And just like that another holiday season is upon us. It’s that time of year when scientists across the nation sit down for their family holiday dinner and attempt to answer the following question without triggering blank stares around the dining room table: “So dear, tell me again, what is it that you do in your laboratory?”
For some researchers, like those launching clinical trials for incurable diseases, their answers are as easy to digest as grandma’s mashed potatoes. But for others who work on less tangible but equally important areas of science, like chemistry, getting through to the family can be challenging—not just family but the public in general. And that’s a problem. Karen Dubbin, a Stanford University Ph.D. candidate studying materials science and engineering (fields that utilize chemistry) recognizes the importance of communicating her work to the public:
“I think that it is important to communicate research in a way the public can understand primarily because the public funds most of the research I participate in, and in order to spread the awareness of need for scientific funding (and hopefully increase said funding in the future) one has to be able to explain it in a way that excites the average person. “
Dubbin just completed a new, mini-course offered to Stanford graduate students in the departments of chemistry, chemical engineering, and chemical biology to help them work on communicating their research with the public. The class came about through a conversation between chemistry professor Chaitan Khosla and my former CIRM colleague Amy Adams who is now director of Interdisciplinary Life Sciences Communications at Stanford. During their conversation, they mulled over why chemists have a steeper hill to climb when communicating their work. Adams said they reached this conclusion:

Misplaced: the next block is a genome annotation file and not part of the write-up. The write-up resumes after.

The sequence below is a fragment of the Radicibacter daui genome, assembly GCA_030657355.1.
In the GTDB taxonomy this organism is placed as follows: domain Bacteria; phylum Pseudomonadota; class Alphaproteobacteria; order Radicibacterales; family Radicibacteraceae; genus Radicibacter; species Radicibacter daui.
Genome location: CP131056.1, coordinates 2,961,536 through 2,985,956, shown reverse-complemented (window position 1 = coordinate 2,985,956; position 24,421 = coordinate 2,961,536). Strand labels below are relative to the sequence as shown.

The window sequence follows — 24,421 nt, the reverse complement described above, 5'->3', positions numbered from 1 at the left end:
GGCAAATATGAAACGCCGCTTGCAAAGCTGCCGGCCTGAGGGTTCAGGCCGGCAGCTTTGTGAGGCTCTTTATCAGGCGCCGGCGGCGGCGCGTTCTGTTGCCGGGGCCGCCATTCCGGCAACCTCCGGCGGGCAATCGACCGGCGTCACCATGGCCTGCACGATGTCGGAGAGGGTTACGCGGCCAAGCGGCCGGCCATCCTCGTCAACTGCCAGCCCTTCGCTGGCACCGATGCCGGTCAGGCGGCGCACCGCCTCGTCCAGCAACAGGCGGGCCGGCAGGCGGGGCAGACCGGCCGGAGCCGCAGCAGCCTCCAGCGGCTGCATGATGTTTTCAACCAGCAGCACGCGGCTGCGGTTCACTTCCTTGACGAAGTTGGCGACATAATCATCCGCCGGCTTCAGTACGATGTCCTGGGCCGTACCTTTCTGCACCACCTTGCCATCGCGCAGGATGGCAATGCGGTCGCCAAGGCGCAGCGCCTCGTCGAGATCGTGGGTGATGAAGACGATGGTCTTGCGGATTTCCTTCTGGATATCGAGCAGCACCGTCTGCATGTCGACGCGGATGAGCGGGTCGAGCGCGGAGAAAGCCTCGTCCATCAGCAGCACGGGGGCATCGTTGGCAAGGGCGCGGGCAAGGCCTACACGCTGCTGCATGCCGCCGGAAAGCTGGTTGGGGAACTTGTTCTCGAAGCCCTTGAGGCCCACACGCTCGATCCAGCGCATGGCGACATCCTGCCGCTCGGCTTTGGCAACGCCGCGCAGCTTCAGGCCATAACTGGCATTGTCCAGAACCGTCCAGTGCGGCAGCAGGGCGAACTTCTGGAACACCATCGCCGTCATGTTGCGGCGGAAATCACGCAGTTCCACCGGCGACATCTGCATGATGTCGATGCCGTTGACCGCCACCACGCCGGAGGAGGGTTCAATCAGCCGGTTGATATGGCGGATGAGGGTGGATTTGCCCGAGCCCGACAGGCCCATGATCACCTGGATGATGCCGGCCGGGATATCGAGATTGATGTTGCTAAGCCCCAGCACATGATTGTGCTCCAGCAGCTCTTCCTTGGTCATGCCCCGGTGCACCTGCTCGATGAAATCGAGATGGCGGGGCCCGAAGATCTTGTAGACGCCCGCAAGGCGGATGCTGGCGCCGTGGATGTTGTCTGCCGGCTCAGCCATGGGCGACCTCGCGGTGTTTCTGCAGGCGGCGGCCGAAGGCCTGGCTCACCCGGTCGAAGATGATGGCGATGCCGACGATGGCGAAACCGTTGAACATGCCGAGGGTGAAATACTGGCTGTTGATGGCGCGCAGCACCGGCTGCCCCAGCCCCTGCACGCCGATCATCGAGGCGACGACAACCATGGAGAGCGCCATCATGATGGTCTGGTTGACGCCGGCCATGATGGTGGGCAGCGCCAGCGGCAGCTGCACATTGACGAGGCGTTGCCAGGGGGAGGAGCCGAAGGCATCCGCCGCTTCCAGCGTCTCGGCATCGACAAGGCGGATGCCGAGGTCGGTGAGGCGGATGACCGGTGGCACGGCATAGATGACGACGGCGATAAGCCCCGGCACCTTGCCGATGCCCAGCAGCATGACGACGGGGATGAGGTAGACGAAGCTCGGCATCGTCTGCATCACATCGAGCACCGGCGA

“Biology always has the hook of being about you, and physics has an “oh wow” factor. Chemistry is somehow always a bit more removed from human problems and also less wow-ish. That said, it’s important to just about everything we do – the keyboard I’m typing on, parts of my clothes, my health.”
And so the Public Communications of Research course was born. Adams brought in science communicators from across the Stanford campus to talk about writing, video and social media, and to help the students think through how they would communicate their own science. As part of a final assignment, Dubbin produced the video below, which summarizes her work in the CIRM-funded lab of Sarah Heilshorn. Her video uses fun graphics and succinct text to explain how the design of new biomaterials is critical for the efficient delivery of future stem cell-based treatments to patients.
Dubbin thought the course was “super helpful” and she gained an important insight about science communication:
“I think when I used to try to explain my research to non-scientists, being totally accurate was the most important thing to me. Now I think it’s more important to make sure the main ideas are extra clear, as you can always go back and answer questions on the more intricate details if the listener is interested.”
Now that her parents and extended family all have copies of the video, Dubbin can look forward to bright eyes instead of blank stares as she touches upon those more intricate details at this year’s holiday dinner.